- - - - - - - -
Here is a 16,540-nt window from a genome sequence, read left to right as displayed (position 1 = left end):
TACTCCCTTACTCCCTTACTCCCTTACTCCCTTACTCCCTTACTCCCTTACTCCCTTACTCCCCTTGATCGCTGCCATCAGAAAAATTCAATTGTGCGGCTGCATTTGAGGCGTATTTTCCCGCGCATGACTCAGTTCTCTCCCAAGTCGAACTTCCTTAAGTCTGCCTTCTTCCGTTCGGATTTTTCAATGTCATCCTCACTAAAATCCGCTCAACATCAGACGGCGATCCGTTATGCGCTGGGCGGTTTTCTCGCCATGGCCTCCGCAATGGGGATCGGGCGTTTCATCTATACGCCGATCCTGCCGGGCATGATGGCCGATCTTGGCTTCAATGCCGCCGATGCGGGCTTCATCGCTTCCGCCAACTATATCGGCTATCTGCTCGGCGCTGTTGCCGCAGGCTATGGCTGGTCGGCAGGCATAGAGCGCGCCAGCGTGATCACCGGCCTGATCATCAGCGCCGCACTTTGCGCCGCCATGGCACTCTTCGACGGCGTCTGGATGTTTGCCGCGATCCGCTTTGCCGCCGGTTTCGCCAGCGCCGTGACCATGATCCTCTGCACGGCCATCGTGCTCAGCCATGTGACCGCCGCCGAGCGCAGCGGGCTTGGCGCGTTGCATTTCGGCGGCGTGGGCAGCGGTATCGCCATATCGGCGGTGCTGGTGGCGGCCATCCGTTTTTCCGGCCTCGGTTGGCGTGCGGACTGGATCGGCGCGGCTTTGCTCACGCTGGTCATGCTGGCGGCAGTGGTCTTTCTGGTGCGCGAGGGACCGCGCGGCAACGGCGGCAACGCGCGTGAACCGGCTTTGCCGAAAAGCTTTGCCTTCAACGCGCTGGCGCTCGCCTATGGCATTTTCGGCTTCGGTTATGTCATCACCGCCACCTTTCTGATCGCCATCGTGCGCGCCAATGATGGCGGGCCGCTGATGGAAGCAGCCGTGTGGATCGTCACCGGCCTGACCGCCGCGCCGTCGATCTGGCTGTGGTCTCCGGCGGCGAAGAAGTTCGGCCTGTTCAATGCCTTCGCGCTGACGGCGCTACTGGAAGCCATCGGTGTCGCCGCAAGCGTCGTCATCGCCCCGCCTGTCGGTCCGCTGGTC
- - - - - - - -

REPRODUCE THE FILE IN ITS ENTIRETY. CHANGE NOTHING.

Here is a 16,540-nt window from a genome sequence, read left to right as displayed (position 1 = left end):
TACTCCCTTACTCCCTTACTCCCTTACTCCCTTACTCCCTTACTCCCTTACTCCCTTACTCCCCTTGATCGCTGCCATCAGAAAAATTCAATTGTGCGGCTGCATTTGAGGCGTATTTTCCCGCGCATGACTCAGTTCTCTCCCAAGTCGAACTTCCTTAAGTCTGCCTTCTTCCGTTCGGATTTTTCAATGTCATCCTCACTAAAATCCGCTCAACATCAGACGGCGATCCGTTATGCGCTGGGCGGTTTTCTCGCCATGGCCTCCGCAATGGGGATCGGGCGTTTCATCTATACGCCGATCCTGCCGGGCATGATGGCCGATCTTGGCTTCAATGCCGCCGATGCGGGCTTCATCGCTTCCGCCAACTATATCGGCTATCTGCTCGGCGCTGTTGCCGCAGGCTATGGCTGGTCGGCAGGCATAGAGCGCGCCAGCGTGATCACCGGCCTGATCATCAGCGCCGCACTTTGCGCCGCCATGGCACTCTTCGACGGCGTCTGGATGTTTGCCGCGATCCGCTTTGCCGCCGGTTTCGCCAGCGCCGTGACCATGATCCTCTGCACGGCCATCGTGCTCAGCCATGTGACCGCCGCCGAGCGCAGCGGGCTTGGCGCGTTGCATTTCGGCGGCGTGGGCAGCGGTATCGCCATATCGGCGGTGCTGGTGGCGGCCATCCGTTTTTCCGGCCTCGGTTGGCGTGCGGACTGGATCGGCGCGGCTTTGCTCACGCTGGTCATGCTGGCGGCAGTGGTCTTTCTGGTGCGCGAGGGACCGCGCGGCAACGGCGGCAACGCGCGTGAACCGGCTTTGCCGAAAAGCTTTGCCTTCAACGCGCTGGCGCTCGCCTATGGCATTTTCGGCTTCGGTTATGTCATCACCGCCACCTTTCTGATCGCCATCGTGCGCGCCAATGATGGCGGGCCGCTGATGGAAGCAGCCGTGTGGATCGTCACCGGCCTGACCGCCGCGCCGTCGATCTGGCTGTGGTCTCCGGCGGCGAAGAAGTTCGGCCTGTTCAATGCCTTCGCGCTGACGGCGCTACTGGAAGCCATCGGTGTCGCCGCAAGCGTCGTCATCGCCCCGCCTGTCGGTCCGCTGGTC